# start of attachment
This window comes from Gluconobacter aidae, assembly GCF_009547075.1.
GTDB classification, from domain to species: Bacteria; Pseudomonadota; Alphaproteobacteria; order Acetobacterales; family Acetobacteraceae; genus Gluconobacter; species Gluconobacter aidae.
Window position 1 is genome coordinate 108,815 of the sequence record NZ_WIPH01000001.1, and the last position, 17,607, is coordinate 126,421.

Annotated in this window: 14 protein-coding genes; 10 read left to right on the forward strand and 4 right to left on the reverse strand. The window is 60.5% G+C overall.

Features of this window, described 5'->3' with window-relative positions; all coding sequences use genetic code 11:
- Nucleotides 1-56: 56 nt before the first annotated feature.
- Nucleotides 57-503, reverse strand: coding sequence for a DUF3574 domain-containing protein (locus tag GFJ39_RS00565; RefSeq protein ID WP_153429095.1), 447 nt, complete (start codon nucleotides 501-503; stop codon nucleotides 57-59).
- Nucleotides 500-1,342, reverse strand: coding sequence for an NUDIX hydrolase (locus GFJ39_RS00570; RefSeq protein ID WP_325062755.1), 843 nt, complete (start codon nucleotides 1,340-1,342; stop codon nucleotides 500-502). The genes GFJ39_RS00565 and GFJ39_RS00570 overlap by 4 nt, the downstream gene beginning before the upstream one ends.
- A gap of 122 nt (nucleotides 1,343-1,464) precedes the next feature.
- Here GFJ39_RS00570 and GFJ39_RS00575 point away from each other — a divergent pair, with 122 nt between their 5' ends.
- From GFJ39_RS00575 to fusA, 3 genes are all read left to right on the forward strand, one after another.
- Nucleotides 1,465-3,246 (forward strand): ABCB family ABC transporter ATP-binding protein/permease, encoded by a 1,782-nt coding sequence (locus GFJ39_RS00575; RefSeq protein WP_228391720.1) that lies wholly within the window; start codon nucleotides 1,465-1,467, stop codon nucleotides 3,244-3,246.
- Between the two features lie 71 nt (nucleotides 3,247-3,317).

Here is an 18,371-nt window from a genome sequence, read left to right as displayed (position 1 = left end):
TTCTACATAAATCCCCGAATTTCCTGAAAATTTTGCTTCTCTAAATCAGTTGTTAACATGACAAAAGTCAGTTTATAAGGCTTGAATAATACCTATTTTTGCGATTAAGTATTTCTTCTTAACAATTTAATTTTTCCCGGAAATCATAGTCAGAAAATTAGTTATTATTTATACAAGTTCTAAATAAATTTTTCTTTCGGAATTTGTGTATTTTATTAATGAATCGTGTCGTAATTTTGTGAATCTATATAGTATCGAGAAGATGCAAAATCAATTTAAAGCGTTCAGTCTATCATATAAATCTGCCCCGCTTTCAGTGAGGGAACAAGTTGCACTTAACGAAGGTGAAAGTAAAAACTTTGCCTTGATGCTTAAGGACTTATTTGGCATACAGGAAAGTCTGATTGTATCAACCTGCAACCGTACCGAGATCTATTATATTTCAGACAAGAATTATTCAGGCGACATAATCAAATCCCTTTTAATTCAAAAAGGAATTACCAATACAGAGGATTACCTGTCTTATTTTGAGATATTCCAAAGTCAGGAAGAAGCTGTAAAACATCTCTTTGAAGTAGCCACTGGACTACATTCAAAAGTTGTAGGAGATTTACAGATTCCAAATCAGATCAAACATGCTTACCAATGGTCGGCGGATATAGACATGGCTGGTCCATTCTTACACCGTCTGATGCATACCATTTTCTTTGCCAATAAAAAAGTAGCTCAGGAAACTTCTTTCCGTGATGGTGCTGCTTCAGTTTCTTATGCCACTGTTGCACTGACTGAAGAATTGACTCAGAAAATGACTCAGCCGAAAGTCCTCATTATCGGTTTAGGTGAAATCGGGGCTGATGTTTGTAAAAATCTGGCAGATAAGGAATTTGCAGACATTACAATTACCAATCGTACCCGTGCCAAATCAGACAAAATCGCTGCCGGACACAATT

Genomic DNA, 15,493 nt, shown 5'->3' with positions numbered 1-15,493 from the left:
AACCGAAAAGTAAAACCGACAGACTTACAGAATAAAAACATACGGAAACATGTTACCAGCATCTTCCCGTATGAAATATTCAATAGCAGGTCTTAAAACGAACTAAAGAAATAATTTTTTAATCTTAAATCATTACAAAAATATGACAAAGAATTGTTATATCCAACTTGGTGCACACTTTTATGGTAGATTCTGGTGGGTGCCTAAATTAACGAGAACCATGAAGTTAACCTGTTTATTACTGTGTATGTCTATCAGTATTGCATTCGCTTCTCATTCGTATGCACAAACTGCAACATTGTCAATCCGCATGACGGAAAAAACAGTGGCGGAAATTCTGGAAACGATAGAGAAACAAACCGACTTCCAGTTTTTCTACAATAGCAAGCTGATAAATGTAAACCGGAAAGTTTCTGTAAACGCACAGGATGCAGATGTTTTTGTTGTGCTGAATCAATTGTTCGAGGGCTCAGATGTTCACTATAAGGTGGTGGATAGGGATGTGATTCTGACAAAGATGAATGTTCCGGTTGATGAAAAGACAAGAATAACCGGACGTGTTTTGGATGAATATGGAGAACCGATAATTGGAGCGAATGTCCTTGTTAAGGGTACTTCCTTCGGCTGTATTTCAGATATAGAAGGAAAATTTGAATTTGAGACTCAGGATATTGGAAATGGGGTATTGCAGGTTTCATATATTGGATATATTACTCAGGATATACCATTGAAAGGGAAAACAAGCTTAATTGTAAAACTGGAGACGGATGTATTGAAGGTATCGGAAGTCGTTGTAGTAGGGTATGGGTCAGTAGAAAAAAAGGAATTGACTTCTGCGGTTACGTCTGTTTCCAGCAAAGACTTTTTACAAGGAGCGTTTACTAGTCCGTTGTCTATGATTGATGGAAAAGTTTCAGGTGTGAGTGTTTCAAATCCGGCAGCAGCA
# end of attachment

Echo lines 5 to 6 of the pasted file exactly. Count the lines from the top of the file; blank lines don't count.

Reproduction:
Features of this window, described 5'->3' with window-relative positions; all coding sequences use genetic code 11:
- Nucleotides 1-56: 56 nt before the first annotated feature.